3) I agree that standing is a likely weak point here. I am surprised that the complaint does not appear to include any factual allegations on this point; not even expressing a belief that Cold Steel has lost sales based on CRKT's representations.

    1. Thanks for the correction on the 12(b)(6) v. summary judgment thing. These are things us criminal guys just dream about being able to do.

    2. I was wondering how Cold Steel has standing while reading this post. Cases dealing with the Lanham Act are outside my knowledge, but all I could think was, isn't the whole point of marketing slogans to gain a competitive advantage? "Virtual fixed blade" makes no mention of superiority to the competition, does not reference Cold Steel in any way, and is, by its plain meaning, advertising like-fixed-blade (not literal fixed blade) performance. Like I said, I don't know much about the Lanham Act, but I just don't see why Cold Steel has standing.

  8. Am I the only one who thinks the branding change from "World's strongest, sharpest knives" to "anytime, anywhere" is suspect?

    1. Nope, you're not the only one. I think it's pretty clear why they made that change.

      I suspect if a knife company wanted to, they could sue Cold Steel for damages during the years they used the "Strongest, sharpest" branding. Not that I want that to happen, but just saying.

  9. I wouldn't say it's "suspect;" I'd say it probably reflects an effort at consistency with the position they're taking in the lawsuit.

    If one would have torn CS a new one for keeping the "strongest, sharpest" slogan while pursuing this suit, then it seems unreasonable to act like they were doing something shady by changing it.

    One addendum to my comment above:

    4) The OP says "The US Supreme Court has never addressed false advertisement under the Lanham Act directly." While I wouldn't necessarily say that's wrong (given the "directly"), the US Supreme Court did hand down a major decision last year on the standing requirement for Lanham Act false advertising claims, Lexmark Int'l, Inc. v. Static Control Components, Inc. (2014). I would expect CS's and CRKT's attorneys will be studying Lexmark closely. Here is the opinion (hopefully the single link won't land this comment in the spam filter):

    1. Well, this is just a matter of my legal research skills, when deprived of Lexis, being rusty. Human tagged searches are 1000% better than google. I looked through the Lexmark case and it has to do with standing, which in turn, has to do with proving damages. If anything, the Lexmark case makes it harder for Cold Steel. The case also settles, once and for all, that consumers cannot sue for false advertsing. In other words, the case does not change this analysis, but makes the standard for suing clearer.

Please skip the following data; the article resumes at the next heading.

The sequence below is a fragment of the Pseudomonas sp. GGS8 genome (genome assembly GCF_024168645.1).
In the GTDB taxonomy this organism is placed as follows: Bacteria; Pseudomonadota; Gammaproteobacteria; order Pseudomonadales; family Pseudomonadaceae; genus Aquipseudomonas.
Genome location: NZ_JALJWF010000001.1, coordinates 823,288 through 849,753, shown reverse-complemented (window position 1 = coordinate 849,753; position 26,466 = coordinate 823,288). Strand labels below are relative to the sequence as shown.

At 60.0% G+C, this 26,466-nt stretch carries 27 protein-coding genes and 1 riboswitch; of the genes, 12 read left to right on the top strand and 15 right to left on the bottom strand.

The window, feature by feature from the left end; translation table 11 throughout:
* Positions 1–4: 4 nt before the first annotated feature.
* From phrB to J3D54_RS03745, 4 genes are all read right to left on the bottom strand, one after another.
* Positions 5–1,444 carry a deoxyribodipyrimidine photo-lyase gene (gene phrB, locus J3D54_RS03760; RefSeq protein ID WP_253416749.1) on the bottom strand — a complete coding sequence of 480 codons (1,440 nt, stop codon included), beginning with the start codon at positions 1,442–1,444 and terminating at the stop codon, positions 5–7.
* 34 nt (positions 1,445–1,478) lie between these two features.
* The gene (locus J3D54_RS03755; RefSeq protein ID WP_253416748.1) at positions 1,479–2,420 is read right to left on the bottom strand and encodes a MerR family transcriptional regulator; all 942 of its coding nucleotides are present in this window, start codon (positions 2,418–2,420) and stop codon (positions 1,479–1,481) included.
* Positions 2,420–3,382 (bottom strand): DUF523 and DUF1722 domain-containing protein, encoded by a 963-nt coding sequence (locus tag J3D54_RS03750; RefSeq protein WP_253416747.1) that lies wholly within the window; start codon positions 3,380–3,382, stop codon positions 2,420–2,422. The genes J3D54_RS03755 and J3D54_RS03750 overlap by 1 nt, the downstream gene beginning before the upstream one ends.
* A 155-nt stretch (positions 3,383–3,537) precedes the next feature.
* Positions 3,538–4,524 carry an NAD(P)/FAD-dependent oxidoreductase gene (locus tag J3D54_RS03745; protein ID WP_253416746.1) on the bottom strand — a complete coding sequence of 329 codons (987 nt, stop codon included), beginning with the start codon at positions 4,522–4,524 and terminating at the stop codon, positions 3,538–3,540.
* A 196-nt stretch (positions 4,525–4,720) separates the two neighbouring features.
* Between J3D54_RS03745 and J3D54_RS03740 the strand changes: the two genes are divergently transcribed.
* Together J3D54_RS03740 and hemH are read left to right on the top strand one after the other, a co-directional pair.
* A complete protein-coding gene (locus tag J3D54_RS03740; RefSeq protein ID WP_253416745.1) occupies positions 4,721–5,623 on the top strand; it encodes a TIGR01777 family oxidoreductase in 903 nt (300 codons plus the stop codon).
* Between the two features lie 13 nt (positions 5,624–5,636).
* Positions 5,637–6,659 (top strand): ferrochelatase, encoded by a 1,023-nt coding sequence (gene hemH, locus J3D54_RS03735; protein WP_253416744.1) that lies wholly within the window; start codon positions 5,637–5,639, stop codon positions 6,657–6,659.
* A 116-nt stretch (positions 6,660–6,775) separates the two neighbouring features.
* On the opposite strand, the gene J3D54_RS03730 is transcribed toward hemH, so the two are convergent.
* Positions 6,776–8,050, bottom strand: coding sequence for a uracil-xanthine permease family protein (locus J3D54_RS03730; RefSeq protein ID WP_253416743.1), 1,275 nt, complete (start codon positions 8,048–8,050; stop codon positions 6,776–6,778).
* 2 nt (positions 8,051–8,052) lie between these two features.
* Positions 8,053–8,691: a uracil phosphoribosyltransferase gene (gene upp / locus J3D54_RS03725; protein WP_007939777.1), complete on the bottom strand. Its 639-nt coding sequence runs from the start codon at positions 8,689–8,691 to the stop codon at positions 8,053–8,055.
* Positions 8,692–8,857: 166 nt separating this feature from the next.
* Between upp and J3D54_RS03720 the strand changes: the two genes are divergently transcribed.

10. Thanks for this, Tony. Did you mean a "low threshold" here. Instead of "high"?:

    "Then, once it has done that, it needs to figure out if there is ANY POSSIBLE WAY the moving party could win. It sounds like a high standard and it is. The role of a jury is sacroscant in our court system and taking something away from a jury is something judges are very hesitant to do."

  11. This is a great summary. Thank you.

    If CS is successful, does this open the door for prostitutes to sue the “virtual” sex industry?

    I have a question regarding how damages could possibly calculated if the courts ultimately decided that CRKT was falsely advertising. How could CS possibly show that the misled customers would have been CS customers had it not been for the false claims? A pocket knife regardless of lock strength is not a direct substitute for a fixed blade. Assuming CRKT misled customers, how could CS prove that CRKT did not steal market share from other folding blade manufactures? I find it much more likely that CRKT wooed Kershaw customers over CS. Even if we assume that CRKT only stole market share from fixed blade makers, how would the courts assess CS losses?

    You can’t possibly assume that every customer “duped” by CRKT would have been a CS customer. If that’s the case, then you’d have to determine the total $ CRKT received as a part of their false advertising and multiply that by CS market share? How much could that possibly be?

    And to your point about the world “virtual”, I would love to see a polling of CRKTs customers to see if they in fact believed their folding blades were actually fixed.